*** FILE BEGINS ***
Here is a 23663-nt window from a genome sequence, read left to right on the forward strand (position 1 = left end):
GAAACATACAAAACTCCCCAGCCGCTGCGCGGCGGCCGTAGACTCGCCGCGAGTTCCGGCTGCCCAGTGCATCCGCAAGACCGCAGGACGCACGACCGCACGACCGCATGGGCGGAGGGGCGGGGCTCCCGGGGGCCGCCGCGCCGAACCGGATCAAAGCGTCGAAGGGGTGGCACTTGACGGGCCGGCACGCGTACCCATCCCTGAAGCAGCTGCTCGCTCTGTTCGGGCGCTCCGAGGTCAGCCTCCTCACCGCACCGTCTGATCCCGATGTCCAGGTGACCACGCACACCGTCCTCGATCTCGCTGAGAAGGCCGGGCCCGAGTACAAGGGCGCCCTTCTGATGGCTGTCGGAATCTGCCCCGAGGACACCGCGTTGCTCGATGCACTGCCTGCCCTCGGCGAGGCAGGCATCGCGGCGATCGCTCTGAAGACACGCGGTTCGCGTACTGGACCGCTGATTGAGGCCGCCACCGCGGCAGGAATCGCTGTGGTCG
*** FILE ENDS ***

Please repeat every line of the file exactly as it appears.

Here is a 23663-nt window from a genome sequence, read left to right on the forward strand (position 1 = left end):
GAAACATACAAAACTCCCCAGCCGCTGCGCGGCGGCCGTAGACTCGCCGCGAGTTCCGGCTGCCCAGTGCATCCGCAAGACCGCAGGACGCACGACCGCACGACCGCATGGGCGGAGGGGCGGGGCTCCCGGGGGCCGCCGCGCCGAACCGGATCAAAGCGTCGAAGGGGTGGCACTTGACGGGCCGGCACGCGTACCCATCCCTGAAGCAGCTGCTCGCTCTGTTCGGGCGCTCCGAGGTCAGCCTCCTCACCGCACCGTCTGATCCCGATGTCCAGGTGACCACGCACACCGTCCTCGATCTCGCTGAGAAGGCCGGGCCCGAGTACAAGGGCGCCCTTCTGATGGCTGTCGGAATCTGCCCCGAGGACACCGCGTTGCTCGATGCACTGCCTGCCCTCGGCGAGGCAGGCATCGCGGCGATCGCTCTGAAGACACGCGGTTCGCGTACTGGACCGCTGATTGAGGCCGCCACCGCGGCAGGAATCGCTGTGGTCG